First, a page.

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Scientists report setbacks in quest for AIDS cure

US Rep. Ilhan Omar (D-MN) (L) talks with Speaker of the House Nancy Pelosi (D-CA) during a rally with fellow Democrats before voting on H.R. 1, or the People Act, on the East Steps of the US Capitol on March 08, 2019 in Washington, DC. (AFP photo)
The photo, taken on August 4, 2009, shows a supply of anti-retroviral drugs being prepared for free distribution to HIV patients visiting for treatment and consultation at the Integrated HIV Service Unit at the Cipto Mangunkusumo Government Hospital in Jakarta, Indonesia. (Photo by AFP)

Scientists reported several setbacks in the quest for a cure to AIDS on Tuesday, highlighting concerns about inconclusive evidence that links a promising new drug to birth defects.

According to research presented at the 22nd International AIDS Conference in Amsterdam, four cases of "neural tube" defects were recorded among the pregnancies of 426 HIV-positive women in Botswana who took the drug dolutegravir before conception.

Neural tube defects cause severe brain and spinal deformities in the first weeks after conception, and often lead to stillbirth.

The cases amount to a ratio of nearly one defect per 100 pregnancies, compared to the average population rate of about one per 1,000, researcher Rebecca Zash of the Harvard TH Chan School of Public Health explained.

The defects were observed between August 2014 and May this year.

There have been no new reports among the 170 dolutegravir pregnancies monitored since, but "I don't think we can take much reassurance" from that, Zash said.

Four birth defects in 596 pregnancies was "still seven times higher than other groups, and statistically significant", she added.

Students from the University of the Witwatersrand explain the self HIV testing kit, in Hillbrow, Johannesburg, South Africa, March 19, 2018. (Photo by AFP)

Dolutegravir is a relatively new HIV-suppressor with fewer side-effects and believed to be less likely to spark drug resistance in patients.

Countries targeted by the US PEPFAR AIDS relief fund were on the cusp of rolling it out as the leading antiretroviral therapy (ART), International AIDS Society president Linda-Gail Bekker told AFP.

Botswana was the first country to introduce dolutegravir as a first-line antiretroviral drug for all who need it, including women of child-bearing age.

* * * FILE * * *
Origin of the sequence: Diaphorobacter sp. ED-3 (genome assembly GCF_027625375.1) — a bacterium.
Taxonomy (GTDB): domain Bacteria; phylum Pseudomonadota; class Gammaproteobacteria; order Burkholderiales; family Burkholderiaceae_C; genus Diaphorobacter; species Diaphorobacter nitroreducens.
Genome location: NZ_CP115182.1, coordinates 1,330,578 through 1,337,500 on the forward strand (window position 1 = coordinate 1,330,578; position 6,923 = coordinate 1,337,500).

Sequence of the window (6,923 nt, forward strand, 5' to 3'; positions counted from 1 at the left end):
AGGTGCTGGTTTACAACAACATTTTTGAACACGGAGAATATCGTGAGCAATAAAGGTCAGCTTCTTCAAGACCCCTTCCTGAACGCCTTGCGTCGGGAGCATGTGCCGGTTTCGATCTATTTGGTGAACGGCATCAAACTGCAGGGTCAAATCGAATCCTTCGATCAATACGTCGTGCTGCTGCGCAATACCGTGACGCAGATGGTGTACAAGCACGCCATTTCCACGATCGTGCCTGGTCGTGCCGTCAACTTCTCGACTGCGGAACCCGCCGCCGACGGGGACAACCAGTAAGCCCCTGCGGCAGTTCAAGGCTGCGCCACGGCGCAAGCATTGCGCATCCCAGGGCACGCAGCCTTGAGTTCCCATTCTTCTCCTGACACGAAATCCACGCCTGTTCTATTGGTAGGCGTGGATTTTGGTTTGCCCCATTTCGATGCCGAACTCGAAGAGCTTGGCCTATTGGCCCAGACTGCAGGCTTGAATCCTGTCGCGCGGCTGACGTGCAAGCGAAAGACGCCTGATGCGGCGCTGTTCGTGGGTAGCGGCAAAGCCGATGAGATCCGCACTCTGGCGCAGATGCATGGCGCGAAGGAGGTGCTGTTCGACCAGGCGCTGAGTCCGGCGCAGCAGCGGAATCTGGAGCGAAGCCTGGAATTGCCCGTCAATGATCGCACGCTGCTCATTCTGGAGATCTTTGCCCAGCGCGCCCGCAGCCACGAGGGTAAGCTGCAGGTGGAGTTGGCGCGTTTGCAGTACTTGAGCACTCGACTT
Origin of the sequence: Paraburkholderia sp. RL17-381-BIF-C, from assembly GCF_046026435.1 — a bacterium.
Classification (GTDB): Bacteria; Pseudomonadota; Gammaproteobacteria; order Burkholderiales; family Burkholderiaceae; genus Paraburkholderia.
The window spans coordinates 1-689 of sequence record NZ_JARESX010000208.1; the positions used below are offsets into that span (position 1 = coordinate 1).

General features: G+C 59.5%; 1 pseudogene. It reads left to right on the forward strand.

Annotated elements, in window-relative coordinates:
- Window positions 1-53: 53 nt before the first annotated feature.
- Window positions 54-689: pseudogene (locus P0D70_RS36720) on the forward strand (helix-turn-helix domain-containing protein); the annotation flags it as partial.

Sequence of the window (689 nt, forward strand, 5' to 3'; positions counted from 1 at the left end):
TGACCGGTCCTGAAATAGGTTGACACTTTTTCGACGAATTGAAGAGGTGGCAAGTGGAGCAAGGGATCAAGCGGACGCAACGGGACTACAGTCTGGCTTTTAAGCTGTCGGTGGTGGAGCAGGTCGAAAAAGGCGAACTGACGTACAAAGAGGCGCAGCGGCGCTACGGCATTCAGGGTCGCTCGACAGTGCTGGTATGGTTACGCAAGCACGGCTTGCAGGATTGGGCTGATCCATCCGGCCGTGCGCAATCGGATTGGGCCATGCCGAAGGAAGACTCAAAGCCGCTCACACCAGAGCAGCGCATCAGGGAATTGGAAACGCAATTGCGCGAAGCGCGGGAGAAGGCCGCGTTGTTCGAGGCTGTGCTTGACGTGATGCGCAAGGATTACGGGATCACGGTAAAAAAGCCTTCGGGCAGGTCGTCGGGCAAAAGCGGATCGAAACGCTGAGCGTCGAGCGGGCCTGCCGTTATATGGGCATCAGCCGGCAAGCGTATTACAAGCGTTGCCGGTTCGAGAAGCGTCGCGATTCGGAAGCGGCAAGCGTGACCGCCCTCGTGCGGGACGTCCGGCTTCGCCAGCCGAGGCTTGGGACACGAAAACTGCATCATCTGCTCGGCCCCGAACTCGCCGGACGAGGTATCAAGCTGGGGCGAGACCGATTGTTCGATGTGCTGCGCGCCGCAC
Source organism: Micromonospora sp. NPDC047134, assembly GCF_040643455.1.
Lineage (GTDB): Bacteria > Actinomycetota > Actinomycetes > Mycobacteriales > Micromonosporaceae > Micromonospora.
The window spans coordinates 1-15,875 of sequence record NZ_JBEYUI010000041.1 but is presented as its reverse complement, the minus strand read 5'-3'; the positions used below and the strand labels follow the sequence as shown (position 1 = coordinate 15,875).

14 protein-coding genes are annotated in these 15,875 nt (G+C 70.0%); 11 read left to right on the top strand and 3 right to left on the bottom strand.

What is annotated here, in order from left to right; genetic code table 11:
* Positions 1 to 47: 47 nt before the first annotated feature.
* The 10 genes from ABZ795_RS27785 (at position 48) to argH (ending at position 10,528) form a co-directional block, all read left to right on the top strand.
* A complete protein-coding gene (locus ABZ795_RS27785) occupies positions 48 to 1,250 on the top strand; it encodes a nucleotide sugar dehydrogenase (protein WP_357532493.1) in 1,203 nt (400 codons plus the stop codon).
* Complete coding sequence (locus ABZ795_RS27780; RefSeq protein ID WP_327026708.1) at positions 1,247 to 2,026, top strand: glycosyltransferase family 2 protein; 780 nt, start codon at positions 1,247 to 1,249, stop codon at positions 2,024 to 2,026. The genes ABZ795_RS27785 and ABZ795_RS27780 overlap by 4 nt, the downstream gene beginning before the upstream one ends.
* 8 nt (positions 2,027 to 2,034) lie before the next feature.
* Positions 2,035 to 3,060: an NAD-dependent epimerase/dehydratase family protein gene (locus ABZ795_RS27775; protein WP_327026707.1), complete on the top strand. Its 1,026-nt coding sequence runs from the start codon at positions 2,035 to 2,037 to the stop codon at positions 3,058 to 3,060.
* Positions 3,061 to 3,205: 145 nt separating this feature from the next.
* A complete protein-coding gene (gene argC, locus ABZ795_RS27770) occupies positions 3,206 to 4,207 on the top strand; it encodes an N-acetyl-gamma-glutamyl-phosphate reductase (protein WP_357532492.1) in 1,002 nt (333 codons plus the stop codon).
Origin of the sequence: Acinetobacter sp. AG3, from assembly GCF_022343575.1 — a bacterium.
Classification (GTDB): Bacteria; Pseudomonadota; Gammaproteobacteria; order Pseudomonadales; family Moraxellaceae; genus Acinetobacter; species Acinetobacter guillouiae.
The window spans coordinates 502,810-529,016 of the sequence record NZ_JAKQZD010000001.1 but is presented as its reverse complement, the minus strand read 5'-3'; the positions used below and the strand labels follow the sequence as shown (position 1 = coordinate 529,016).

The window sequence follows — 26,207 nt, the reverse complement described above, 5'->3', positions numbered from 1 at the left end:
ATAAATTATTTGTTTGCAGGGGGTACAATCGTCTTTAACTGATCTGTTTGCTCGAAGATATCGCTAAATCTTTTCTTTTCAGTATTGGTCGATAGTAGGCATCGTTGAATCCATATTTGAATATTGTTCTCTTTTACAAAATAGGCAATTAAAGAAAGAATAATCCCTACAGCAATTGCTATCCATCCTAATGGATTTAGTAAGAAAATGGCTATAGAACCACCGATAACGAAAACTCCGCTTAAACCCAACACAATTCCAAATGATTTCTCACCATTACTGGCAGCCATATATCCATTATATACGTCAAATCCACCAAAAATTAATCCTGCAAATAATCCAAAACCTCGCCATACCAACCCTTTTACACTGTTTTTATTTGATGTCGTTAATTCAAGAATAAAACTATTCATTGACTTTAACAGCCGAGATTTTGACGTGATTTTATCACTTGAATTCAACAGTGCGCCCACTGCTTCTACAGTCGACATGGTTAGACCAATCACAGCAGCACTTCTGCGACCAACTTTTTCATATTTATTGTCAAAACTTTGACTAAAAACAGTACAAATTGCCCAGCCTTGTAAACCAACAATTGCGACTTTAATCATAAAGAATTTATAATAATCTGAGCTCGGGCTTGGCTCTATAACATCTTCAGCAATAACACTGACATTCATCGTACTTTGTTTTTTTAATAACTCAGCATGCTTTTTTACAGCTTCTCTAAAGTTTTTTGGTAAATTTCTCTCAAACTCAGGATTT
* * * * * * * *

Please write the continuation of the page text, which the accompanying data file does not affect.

"This puts a very definite bump in the road," Bekker said, adding that conference organizers "scurried" to organize last-minute sessions to discuss the consequences of the Botswana results.

Pending clarification, global health agencies have advised that HIV-positive women planning a family should use other antiretrovirals instead.

"I wish so badly that this (data) signal would go away" with further research, Zash told AFP.

In the meantime, "it's tough but I think we just have to wait" for more information.

On the cure front, there was some bad news too.

A trial to test a new strategy to "kick" the AIDS-causing HIV virus out of its hiding place in human cells, then "kill" it, yielded a disappointing outcome.

Researchers tested the effects of several medicines on top of standard ART in a trial with 60 men recently diagnosed with HIV.

Volunteers received two vaccines meant to coach the body's immune system to recognize HIV, and another drug to "wake up" the reservoir cells hiding the virus, forcing it to reveal itself and be attacked by the body's own defenses.

But trial participants who received these drugs had no different outcome to those on standard ART, said Sarah Fidler, a professor of HIV medicine at Imperial College London who took part in the research.

"Of course the overall effect wasn't what we would hope for, but it was definitive," she told journalists in the Dutch capital.

For scientists, "cure" means weakening HIV to a point where it poses no harm to the infected person and cannot be transmitted to others -- allowing people to stop lifelong treatment without any risk.

(Source: AFP)

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